As I already mentioned, the Mac Pro 2008 (10.10.5) I’m running the Retrospect server on, dropped its network connection for the first time in nine years (that I’m aware of) after installing Retrospect. Since then, it’s happened more than ten times, three times just during the last 24 hours.
While setting up Retrospect, I ran into a number of problems, most of which I think I solved. I’m just noting some of them here, so I can find them again. Or so you can find them, perhaps. I’ll add to this post as I encounter more oddities.
Now that Crashplan for home is gone, or at least not long for this world, a lot of people will need to find another way of backing up their stuff. It’s tempting to get angry, and there are reasons to be, but in the end you have to forget about all that and move on. Even though you may have months, or even a year, before Crashplan stops working, there is another reason you have to get something up right now, namely file histories.
I have this 2008 Mac Pro running 10.10 connected to two networks, one from each interface. Now, number 1 is connected to a slower WAN, but is the route I need to take to cross a VPN tunnel to a customer site. Number 2 should be used for everything else.
I got myself another hoster. Bluehost has gotten really awful, had to move. Right now, one of my mail accounts can’t be reached from the place where I work, so I have to VPN to my home net to check mail(*). They’ve also changed the mail management so I can no longer see how much data is in mailboxes, making moving them iffy (I don’t know if my users have moved out the email or not). And, obviously, I’m not going to go try to make tech support at Bluehost help me.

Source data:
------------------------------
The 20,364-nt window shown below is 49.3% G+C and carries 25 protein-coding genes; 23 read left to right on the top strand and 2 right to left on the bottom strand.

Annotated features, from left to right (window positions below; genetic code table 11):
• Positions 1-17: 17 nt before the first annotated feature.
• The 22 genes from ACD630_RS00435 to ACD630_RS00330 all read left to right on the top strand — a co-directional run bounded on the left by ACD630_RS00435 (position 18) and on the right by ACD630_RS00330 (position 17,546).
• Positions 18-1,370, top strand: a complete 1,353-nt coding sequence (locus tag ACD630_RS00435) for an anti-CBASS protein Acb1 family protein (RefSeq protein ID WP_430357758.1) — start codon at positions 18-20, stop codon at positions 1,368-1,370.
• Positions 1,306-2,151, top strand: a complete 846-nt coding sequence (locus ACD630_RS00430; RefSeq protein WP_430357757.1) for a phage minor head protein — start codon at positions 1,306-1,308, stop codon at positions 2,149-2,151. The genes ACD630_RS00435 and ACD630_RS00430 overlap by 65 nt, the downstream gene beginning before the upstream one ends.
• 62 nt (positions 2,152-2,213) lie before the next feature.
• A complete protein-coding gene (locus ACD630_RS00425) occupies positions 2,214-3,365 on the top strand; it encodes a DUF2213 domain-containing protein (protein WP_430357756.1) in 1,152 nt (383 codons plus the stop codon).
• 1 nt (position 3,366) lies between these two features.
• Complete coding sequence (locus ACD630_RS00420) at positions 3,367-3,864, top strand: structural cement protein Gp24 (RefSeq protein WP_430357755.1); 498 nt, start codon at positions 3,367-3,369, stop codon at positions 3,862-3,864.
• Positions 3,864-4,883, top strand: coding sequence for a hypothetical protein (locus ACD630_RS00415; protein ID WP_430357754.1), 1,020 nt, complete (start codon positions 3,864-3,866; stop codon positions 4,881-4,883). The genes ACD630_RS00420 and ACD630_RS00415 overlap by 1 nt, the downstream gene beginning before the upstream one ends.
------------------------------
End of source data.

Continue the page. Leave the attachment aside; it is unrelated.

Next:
Oh, just for giggles, not a single way of trying to backup stuff from Bluehost works, neither for small nor for large backups. It’s all borked and tech support won’t even try to do something about it. The workaround is to export the MySQL databases manually, to export WordPress content through the WP dashboard, and to tar the site folders and FTP them out.
I’ve been setting up stuff on Dreamhost now for a week or so. It’s pretty enjoyable; everything seems to work. Dreamhost also has a working implementation of Let’s Encrypt which I’ve activated on everything in sight. So far on this domain, on vard-it.se, and on iota.pro, with redirects to https from http. You’ll notice that some pages still have mixed content, causing security warnings, but that’s because I can’t get WordPress to use https for all images automatically, and I don’t find it worth the effort to go through all old posts to update them all.
(*) Update: turns out the email thing was my own fault. I noticed I had used a server url on my laptop that I had changed in the meanwhile. That doesn’t change my distaste for Bluehost, though.
So from last night sometime, I couldn’t get at my email server. Nobody here could. From another net it worked fine. So I figure I need to talk to Bluehost.com, the hoster. I had a chat earlier today that I had to cut short due to other things. And due to me being close to completely losing it. So this is act II. The only thing that kept me sane during this hour-long confrontation with inanity was the thought of publishing it here. So here you are. Bluehost support in all its glory.
Now, what if MS became the server supplier for Apple’s devices (OSX and iOS)? Apple doesn’t seem to want to be in that business, and IBM is doing something else.